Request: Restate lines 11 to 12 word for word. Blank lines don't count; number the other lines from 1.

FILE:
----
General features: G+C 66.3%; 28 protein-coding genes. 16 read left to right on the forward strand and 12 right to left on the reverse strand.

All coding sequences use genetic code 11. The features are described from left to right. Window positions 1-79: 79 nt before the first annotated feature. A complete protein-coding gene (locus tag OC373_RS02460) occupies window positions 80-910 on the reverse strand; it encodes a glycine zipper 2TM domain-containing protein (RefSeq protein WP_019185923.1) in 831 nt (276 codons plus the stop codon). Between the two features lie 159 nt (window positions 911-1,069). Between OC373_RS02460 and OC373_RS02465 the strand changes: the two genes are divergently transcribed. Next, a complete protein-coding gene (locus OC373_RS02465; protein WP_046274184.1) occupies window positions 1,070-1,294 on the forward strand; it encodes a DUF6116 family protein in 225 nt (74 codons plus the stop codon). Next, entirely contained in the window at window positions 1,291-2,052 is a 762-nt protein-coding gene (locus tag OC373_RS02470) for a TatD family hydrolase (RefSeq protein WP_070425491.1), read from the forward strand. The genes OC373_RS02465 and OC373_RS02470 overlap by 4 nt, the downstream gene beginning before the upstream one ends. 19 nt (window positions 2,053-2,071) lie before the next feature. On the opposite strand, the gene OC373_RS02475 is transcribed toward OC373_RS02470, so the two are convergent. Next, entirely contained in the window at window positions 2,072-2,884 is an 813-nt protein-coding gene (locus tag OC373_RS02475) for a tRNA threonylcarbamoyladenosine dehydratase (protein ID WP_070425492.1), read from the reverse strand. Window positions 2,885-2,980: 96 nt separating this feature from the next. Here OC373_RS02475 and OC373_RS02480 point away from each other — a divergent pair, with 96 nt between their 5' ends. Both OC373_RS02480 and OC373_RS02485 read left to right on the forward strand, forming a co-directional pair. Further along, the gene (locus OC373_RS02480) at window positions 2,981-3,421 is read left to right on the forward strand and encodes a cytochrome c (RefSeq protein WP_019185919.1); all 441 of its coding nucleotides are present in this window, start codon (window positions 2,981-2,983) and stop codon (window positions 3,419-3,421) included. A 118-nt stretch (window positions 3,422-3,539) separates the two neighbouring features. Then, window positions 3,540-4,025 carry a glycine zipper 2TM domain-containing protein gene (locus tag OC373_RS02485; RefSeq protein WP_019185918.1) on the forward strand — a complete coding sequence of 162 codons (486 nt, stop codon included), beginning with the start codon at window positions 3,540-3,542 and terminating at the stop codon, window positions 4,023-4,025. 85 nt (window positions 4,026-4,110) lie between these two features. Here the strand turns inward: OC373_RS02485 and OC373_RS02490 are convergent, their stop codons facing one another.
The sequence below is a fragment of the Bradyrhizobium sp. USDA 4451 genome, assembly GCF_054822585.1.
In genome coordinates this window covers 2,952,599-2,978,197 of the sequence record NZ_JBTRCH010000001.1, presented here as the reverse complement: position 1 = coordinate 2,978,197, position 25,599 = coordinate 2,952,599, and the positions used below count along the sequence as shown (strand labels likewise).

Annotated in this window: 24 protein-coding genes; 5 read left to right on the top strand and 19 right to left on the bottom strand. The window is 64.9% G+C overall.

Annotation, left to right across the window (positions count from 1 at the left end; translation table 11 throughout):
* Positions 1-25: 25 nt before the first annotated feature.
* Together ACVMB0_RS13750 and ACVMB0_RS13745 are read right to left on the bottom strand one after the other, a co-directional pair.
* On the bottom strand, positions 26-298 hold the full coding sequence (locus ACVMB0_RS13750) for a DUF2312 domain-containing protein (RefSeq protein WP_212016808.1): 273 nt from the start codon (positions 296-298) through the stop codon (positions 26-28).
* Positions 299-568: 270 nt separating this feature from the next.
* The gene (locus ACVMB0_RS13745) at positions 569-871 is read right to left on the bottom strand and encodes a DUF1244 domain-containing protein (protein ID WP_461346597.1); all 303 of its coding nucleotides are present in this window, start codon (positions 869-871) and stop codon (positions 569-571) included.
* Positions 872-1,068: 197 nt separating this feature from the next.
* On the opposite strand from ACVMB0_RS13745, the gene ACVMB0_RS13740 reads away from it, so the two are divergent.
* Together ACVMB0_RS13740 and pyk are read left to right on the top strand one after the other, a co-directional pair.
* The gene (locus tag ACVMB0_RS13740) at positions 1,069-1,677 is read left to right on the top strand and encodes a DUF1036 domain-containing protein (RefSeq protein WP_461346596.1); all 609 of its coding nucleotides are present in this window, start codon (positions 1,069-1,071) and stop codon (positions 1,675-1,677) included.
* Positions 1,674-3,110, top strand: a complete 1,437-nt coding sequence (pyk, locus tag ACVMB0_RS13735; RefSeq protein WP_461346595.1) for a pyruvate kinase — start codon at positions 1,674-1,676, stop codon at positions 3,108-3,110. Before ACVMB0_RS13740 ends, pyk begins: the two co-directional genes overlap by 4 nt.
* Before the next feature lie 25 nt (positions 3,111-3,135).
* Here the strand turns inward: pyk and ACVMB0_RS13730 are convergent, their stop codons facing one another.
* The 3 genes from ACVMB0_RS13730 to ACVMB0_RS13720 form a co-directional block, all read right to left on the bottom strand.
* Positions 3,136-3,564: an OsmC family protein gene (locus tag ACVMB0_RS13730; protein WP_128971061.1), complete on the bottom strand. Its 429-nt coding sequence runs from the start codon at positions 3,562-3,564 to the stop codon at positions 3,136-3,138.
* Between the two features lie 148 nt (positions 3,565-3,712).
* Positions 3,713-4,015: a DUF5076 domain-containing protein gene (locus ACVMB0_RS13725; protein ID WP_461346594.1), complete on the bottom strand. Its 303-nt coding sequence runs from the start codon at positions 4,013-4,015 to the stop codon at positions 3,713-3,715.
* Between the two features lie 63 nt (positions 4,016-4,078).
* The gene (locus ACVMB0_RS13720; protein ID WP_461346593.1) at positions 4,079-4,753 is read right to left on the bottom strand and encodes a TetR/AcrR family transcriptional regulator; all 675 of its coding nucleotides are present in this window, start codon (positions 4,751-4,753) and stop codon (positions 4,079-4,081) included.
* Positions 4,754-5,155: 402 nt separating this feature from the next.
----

* The gene (locus ACVMB0_RS13745) at positions 569-871 is read right to left on the bottom strand and encodes a DUF1244 domain-containing protein (protein ID WP_461346597.1); all 303 of its coding nucleotides are present in this window, start codon (positions 869-871) and stop codon (positions 569-571) included.
* Positions 872-1,068: 197 nt separating this feature from the next.